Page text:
Lu, in his review, provides detailed tables throughout his paper but summarises injection therapy overall as delivering complete pain relief in 43% of cases and no pain relief in 27% of cases looking at 8 cohorts. They considered that alcohol provided better satisfaction compared to non-alcohol. One criticism of this review is the confusion around the term neurolysis. Neurolysis is a chemical ablation technique that is used to alleviate pain. Neurolysis is only used when the disease has progressed to a point where no other pain treatments are effective. A neurolytic agent such as alcohol, phenol, or glycerol is typically injected into the nervous system. Chemical neurolysis causes deconstructive fibrosis, which then disrupts the sympathetic ganglia. This results in a reduction of pain signals being transmitted throughout the nerves. (Accessed 30/10/21).

Based on the medical free dictionary, there are five statements pertaining to the process. Point 5 would appear to apply to ethanol and phenol as well as some thermal methods.

        1. Release of a nerve sheath by cutting it longitudinally.
        2. Operative breaking up of perineural adhesions.
        3. Relief of tension upon a nerve is obtained by stretching.
        4. Exhaustion of nervous energy.
        5. Destruction or dissolution of nerve tissue. adj., adjneurolyt´ic.

Additionally, Wikipedia provides a concise understanding with additional terminology and reference to alleviating pain. 

Lu (2021) suggests that chemical neurolysis treatment was considered an injection intervention when the agent in question was either alcohol- or corticosteroid-based. Neurolysis yielded 68% pain relief from 5 cohorts. One of the most important papers recently emerged from Leicester and Mahadevan’s work resulting in several clinically valuable papers. Lu reviewed this source; Mahedevan (2016) looked at guidance with injections using corticosteroids and concluded that there was no benefit in using guided sonography (US) over blinded approaches. The authors used the visual analogue pain scale, Johnson’s satisfaction scale and Manchester Oxford Foot Questionnaire Index. The drug of choice was triamcinolone 40mg/ml. Two groups consisted of 36 patients, where 23 used US-guided injections and 22 without the US. They were followed for 12 months. Improvement peaked at 3 months then fell over the next 9 months. Sixty-one per cent (61%) requested surgery and 39% a further injection.

Injections with diminishing returns

This author finds that repeat steroid injection benefit reduces with every other injection and should only be used in specific circumstances rather than by routine pathway. Other studies concur with Mahadevan regarding intraneural injections not benefitting from US guidance; Markovic (2008), Makki (2012, Schiffer (2013).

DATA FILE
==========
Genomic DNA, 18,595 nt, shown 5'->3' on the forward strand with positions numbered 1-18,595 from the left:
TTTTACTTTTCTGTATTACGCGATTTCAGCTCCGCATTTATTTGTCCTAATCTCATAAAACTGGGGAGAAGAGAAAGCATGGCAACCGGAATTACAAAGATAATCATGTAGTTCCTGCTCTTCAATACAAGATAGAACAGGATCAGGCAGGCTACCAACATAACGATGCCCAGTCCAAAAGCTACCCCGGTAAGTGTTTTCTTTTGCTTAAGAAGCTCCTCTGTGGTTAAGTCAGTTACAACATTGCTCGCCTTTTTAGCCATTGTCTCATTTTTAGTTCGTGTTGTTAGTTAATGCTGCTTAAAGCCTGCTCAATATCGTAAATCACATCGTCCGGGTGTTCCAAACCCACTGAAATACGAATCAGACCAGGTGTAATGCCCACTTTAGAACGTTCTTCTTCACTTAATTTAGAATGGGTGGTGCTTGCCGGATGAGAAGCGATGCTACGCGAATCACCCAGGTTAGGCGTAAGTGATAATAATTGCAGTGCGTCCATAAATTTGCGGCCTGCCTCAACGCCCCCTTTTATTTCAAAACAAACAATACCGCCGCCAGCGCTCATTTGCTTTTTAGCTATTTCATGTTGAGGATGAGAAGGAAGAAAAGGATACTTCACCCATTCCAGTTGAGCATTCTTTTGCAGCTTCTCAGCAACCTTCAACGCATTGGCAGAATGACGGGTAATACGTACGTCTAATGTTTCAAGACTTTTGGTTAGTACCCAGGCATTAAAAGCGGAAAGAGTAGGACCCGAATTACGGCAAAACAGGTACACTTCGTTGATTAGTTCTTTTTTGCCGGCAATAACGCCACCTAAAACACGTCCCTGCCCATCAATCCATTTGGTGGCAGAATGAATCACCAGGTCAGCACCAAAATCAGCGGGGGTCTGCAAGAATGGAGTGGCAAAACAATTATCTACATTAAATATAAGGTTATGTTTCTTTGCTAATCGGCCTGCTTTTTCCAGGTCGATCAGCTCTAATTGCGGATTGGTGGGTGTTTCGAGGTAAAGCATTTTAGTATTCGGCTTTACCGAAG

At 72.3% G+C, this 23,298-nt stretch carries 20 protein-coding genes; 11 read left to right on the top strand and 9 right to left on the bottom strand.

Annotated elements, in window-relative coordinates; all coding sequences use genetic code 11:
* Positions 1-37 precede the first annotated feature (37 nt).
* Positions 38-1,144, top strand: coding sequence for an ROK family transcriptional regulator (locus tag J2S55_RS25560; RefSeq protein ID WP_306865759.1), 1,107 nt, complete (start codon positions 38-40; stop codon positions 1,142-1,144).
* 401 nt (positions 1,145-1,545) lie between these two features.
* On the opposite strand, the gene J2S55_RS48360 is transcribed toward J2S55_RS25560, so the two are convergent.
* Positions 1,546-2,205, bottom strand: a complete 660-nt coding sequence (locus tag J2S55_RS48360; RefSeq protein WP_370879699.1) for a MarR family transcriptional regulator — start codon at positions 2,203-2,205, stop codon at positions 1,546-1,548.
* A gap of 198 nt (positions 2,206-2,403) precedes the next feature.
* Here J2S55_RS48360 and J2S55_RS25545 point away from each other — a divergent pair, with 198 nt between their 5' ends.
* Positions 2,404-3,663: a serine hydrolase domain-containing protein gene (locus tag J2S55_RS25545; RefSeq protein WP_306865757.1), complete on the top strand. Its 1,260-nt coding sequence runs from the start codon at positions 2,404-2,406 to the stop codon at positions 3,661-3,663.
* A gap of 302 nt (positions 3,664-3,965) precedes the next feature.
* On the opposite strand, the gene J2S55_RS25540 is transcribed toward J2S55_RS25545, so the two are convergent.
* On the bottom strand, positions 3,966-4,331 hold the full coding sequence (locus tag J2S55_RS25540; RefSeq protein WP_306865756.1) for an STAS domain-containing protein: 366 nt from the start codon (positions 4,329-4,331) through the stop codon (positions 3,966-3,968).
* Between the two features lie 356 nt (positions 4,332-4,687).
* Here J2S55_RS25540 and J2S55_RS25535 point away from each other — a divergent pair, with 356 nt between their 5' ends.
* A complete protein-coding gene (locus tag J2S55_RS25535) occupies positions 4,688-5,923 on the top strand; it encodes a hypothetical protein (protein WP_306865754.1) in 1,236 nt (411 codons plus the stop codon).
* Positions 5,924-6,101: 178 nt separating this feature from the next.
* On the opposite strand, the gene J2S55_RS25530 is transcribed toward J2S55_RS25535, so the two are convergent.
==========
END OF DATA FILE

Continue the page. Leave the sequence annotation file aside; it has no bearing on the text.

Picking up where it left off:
Makki (2012) divided his study of 39 patients into two groups based on sonographic (US) measurement, <5mm (17 patients) and >5mm (22 patients) unilateral lesions, then considered how each fared following corticosteroid injection. AOFAS, Johnson and VAS scales were used. All patients had symptoms for >6 months. As with Mahadevan, follow up was undertaken at intervals: 6 weeks, 6 and 12 months. At six months, the smaller lesions fared better, exhibiting a statistical significance p<0.0001.

Park (2018) looked at the cut off values for failed corticosteroid injections in 201 patients with PDN. Again, the implementation of US guidance was used. The cut off value was represented by measurement, with 6.3mm being considered the point at which injection therapy would lead to less satisfaction. Johnson’s scale and VAS scales were used. Dexamethasone was used as the steroid of choice. Six months was the considered cut off point when a second injection or surgery would be offered. The paper points out factors that need to be considered in determining the process of managing PDNs.

              • Age
              • Gender
              • Size of neuroma
              • Symptom duration
              • Medical co-morbidities
              • The webspace involved
              • Presence of other forefoot pathology
              • (e.g Hallux valgus, lesser toe deformities)

The joint box hypothesis was not mentioned, which perhaps is an omission from adequate searching given that Govsa’s work (2007) was 11 years earlier than Park’s study.

Park highlighted age and the size of the neuroma as a predictor of success, implying earlier management was better than delayed treatment. Corticosteroids worked better for those younger patients, and failure increased as the size increased. Size overall was a better indicator. Compared to Bencardino’s view that size may increase without symptoms, other factors need to be considered. Nonetheless, Park’s study is one of the largest to date.